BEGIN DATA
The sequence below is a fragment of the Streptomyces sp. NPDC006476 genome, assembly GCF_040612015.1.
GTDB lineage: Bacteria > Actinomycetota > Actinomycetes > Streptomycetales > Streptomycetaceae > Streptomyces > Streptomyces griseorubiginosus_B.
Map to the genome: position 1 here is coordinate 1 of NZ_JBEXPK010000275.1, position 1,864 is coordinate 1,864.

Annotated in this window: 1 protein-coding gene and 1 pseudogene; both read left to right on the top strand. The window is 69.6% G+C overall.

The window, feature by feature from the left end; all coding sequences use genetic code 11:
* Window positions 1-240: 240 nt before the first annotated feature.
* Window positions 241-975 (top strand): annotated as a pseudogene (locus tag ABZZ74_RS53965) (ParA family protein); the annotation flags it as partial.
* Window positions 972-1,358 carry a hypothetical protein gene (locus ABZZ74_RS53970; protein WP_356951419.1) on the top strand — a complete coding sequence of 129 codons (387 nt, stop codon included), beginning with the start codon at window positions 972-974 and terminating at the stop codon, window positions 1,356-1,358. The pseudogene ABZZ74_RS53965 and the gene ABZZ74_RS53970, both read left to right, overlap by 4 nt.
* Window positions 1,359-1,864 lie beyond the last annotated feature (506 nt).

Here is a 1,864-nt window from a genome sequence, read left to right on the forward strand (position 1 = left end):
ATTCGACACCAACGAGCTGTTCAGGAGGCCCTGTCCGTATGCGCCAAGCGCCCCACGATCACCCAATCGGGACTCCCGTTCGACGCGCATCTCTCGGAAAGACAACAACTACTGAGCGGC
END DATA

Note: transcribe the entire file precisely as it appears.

The sequence below is a fragment of the Streptomyces sp. NPDC006476 genome, assembly GCF_040612015.1.
GTDB lineage: Bacteria > Actinomycetota > Actinomycetes > Streptomycetales > Streptomycetaceae > Streptomyces > Streptomyces griseorubiginosus_B.
Map to the genome: position 1 here is coordinate 1 of NZ_JBEXPK010000275.1, position 1,864 is coordinate 1,864.

Annotated in this window: 1 protein-coding gene and 1 pseudogene; both read left to right on the top strand. The window is 69.6% G+C overall.

The window, feature by feature from the left end; all coding sequences use genetic code 11:
* Window positions 1-240: 240 nt before the first annotated feature.
* Window positions 241-975 (top strand): annotated as a pseudogene (locus tag ABZZ74_RS53965) (ParA family protein); the annotation flags it as partial.
* Window positions 972-1,358 carry a hypothetical protein gene (locus ABZZ74_RS53970; protein WP_356951419.1) on the top strand — a complete coding sequence of 129 codons (387 nt, stop codon included), beginning with the start codon at window positions 972-974 and terminating at the stop codon, window positions 1,356-1,358. The pseudogene ABZZ74_RS53965 and the gene ABZZ74_RS53970, both read left to right, overlap by 4 nt.
* Window positions 1,359-1,864 lie beyond the last annotated feature (506 nt).

Here is a 1,864-nt window from a genome sequence, read left to right on the forward strand (position 1 = left end):
ATTCGACACCAACGAGCTGTTCAGGAGGCCCTGTCCGTATGCGCCAAGCGCCCCACGATCACCCAATCGGGACTCCCGTTCGACGCGCATCTCTCGGAAAGACAACAACTACTGAGCGGC